Newcastle University's Internationalisation Strategy promotes cross-cultural understanding, engaging staff and students at all levels.
We have identified a clear commitment to enhancing our alignment with:
- the Bologna Process
- the European Higher Education Area
- Horizon 2020
We are proud to have participated in the Erasmus Programme since its inception. Our commitment to Europe is exemplified in a Jean Monnet Centre of Excellence.
We encourage early career researchers to develop an international perspective and international experiences in their work. We aim to make international opportunities available for staff in administrative and teaching roles to enhance their intercultural understanding and professional practice.
Study abroad placements are an important part of our strategy to enhance the curriculum and broaden student experience. We have exchanges at undergraduate level for several disciplines in Humanities and Social Sciences.
We aim to make international opportunities, including work experience and volunteering, more widely available to all students. We also aim to create more possibilities for exchange at postgraduate level, particularly doctoral and post-doctoral.
Through a portfolio of bursaries, scholarships and promotional activities, we have a target to widen participation to all socio-economic groups and other less represented groups.
Our lnternationalisation at Home project recognises the importance of fostering cross-cultural understanding and equipping our students with skills to thrive in a global environment.
A University-wide language scheme has been developed as part of the NCL+ offering. This aims to prepare our students for working in increasingly international and transnational environments. This includes working with the Students' Union and Newcastle City Council's 'Newcastle International' initiative to create engagement opportunities for students of all nationalities on campus.
We are also developing double/multiple/joint degrees with partners, where the degree enhances exchange.
Benefits of Erasmus programme
Participation in the Erasmus programme has many benefits to the University, region and Europe. Find out how the Erasmus programme helps with the University's modernisation and internationalisation agenda.
The University aspires to achieve the Europe 2020 target within the framework of national quotas. We have a commitment to widening the participation of under-represented groups and non-traditional learners. We have a good reputation for doctoral training and participate in several prestigious doctoral training centres.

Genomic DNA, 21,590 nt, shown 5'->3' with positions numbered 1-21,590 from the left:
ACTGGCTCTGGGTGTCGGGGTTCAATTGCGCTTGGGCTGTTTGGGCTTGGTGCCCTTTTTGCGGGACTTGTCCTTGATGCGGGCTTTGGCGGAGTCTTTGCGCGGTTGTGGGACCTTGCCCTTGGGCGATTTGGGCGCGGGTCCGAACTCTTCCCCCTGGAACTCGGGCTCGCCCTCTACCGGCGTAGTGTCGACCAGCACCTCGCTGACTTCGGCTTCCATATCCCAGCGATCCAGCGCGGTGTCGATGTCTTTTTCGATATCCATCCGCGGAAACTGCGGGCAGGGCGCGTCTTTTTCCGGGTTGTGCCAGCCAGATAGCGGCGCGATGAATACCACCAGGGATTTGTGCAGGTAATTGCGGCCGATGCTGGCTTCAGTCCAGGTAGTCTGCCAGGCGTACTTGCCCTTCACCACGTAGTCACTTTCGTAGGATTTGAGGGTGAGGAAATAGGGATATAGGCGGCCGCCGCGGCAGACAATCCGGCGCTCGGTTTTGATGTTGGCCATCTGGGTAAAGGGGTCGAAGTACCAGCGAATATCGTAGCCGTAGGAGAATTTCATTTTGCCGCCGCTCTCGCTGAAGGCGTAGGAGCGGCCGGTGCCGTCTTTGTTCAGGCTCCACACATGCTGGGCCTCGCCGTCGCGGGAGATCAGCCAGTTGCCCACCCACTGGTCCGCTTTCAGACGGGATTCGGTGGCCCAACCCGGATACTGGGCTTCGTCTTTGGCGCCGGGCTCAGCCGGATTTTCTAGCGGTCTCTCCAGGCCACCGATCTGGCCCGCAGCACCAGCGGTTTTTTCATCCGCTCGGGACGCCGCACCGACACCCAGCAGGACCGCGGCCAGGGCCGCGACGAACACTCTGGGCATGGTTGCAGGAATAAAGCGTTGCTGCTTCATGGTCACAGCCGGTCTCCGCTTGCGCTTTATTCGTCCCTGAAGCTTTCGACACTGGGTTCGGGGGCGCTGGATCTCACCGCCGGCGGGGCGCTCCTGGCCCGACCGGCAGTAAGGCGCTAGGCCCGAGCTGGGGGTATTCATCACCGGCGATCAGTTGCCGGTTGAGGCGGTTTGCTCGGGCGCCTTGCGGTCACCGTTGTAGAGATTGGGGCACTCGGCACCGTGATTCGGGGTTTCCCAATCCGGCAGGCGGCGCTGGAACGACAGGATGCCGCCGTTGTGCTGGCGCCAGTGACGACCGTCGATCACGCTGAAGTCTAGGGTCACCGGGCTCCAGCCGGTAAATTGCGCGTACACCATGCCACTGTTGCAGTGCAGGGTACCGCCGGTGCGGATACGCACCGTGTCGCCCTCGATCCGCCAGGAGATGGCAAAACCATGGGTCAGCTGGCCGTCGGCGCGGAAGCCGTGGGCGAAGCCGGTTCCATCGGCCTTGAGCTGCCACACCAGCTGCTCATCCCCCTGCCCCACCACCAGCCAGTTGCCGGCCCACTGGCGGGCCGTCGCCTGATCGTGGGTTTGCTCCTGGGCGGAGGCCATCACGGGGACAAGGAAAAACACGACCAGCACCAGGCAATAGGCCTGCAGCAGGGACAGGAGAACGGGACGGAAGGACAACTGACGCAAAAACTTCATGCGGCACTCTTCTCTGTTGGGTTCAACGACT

The University, through its Graduate Skills Framework and an award-winning Careers Service, has very good graduate employment outcomes. We are consistently placed in the top 20 for graduate career prospects in the UK university league tables, including the Complete University Guide and the Guardian University Guide.
HR policies underline a commitment to fair practices and parity of esteem of teaching and research.
Knowledge and experience that staff and students transfer back from Erasmus projects into the academic environment contributes to curriculum reform and transferable skills development, prized by employers.
Erasmus enhances the University's ability to collaborate with enterprises across Europe. We supported the EUA in the development of collaborative doctoral training programmes with industry. We hope to build on our experience of doctoral level Knowledge Transfer Partnerships with small and medium-sized enterprises (SMEs) using the Programme's support.
We aspire to the European Higher Education Area's (EHEA) principle of 20% mobility by 2020. We work to the National Qualifications Framework.
We have benefitted from shared learning around the development of joint degree programmes from the Erasmus Mundus programme.
Participating in the Erasmus Programme helps us to develop entrepreneurial skills both in and outside of the curriculum. We engage closely with our local region, investing in the development of the knowledge economy through projects such as our cultural strategy to support regeneration and the Science City Partnership with local government.
Good governance is critical to the University. Ethics committees operate at University and faculty level.
We also have an centralised procurement team and independent internal audit team that ensure costs are efficient.
A Research and Enterprise Service oversees the development of externally funded projects, which are then managed through our central system.
We are committed to promoting women in Science, Technology, Engineering and Mathematics (STEM) in higher education and hold the Athena Swan Award.
We also hold the HR Excellence in Research Award.
International Co-operation Projects
International co-operation projects in teaching and training are central to our wider university strategy. To ensure the success of our projects, we provide specialised support at every stage, from proposal to implementation.
A group of Professional Services staff provide cross-service advice and guidance. This can range from technical support to financial advice, research guidance to information technology. Having this support from the planning stage onwards means that projects run smoothly.
We have developed our templates and approval processes to make sure projects have the resource and institutional support they need. Since committing to Erasmus, we have developed expertise in different EU and international funding schemes. As a result, we run regular workshops across the institution to:
- highlight funding opportunities
- communicate best practice
- develop high-quality applications